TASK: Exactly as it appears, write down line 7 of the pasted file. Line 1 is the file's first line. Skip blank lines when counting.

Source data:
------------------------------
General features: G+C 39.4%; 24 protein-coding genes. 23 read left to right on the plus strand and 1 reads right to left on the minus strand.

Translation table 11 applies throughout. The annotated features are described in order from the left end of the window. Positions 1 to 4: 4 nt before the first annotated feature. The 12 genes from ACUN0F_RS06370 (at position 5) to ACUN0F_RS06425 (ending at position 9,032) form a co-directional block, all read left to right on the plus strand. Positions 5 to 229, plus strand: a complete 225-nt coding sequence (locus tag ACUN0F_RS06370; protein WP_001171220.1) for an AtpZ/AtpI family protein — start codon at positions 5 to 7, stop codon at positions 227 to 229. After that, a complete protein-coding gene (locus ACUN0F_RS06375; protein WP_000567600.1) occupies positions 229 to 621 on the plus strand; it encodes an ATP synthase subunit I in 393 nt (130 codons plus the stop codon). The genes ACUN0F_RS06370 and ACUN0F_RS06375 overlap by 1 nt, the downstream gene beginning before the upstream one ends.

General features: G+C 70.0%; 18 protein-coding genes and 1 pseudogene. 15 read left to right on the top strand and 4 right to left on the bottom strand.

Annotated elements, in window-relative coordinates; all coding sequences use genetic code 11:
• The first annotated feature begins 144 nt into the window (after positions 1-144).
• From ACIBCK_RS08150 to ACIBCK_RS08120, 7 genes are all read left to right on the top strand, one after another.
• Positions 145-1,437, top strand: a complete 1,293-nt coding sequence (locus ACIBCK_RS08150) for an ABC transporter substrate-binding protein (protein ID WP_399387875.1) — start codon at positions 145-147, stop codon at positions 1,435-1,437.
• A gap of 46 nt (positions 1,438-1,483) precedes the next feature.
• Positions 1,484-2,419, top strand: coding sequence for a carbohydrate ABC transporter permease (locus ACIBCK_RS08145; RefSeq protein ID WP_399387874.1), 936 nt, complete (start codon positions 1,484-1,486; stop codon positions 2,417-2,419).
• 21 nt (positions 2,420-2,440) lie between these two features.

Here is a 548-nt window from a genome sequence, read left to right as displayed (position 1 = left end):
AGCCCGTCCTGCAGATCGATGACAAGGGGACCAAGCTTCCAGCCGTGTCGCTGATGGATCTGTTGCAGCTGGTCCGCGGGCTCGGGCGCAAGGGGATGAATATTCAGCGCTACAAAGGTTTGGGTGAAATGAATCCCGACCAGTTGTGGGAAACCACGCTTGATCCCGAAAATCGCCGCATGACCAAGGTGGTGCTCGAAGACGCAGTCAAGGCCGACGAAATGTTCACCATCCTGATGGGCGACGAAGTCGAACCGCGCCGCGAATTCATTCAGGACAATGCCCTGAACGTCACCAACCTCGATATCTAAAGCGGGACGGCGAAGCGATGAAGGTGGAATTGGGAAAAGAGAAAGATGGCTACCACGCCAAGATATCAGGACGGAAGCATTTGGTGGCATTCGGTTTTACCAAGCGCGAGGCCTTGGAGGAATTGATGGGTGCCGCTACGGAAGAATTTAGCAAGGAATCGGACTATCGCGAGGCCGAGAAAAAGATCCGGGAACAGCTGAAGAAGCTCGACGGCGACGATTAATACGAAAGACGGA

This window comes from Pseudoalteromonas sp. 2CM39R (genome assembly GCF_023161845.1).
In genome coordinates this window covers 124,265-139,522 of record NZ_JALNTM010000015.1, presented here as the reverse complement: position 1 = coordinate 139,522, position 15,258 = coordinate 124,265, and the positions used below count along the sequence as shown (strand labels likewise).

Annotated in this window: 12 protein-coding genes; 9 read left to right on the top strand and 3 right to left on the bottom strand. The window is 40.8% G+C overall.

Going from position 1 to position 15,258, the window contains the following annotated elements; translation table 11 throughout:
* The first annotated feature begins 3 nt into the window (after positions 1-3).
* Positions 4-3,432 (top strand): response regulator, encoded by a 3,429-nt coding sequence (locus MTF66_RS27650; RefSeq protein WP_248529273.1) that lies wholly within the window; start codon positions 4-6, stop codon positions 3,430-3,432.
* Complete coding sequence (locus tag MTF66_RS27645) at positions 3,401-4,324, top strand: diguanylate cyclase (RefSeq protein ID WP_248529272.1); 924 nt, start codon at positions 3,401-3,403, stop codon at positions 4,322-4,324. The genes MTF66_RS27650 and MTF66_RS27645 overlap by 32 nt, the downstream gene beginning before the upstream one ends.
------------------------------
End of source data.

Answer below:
• Positions 145-1,437, top strand: a complete 1,293-nt coding sequence (locus ACIBCK_RS08150) for an ABC transporter substrate-binding protein (protein ID WP_399387875.1) — start codon at positions 145-147, stop codon at positions 1,435-1,437.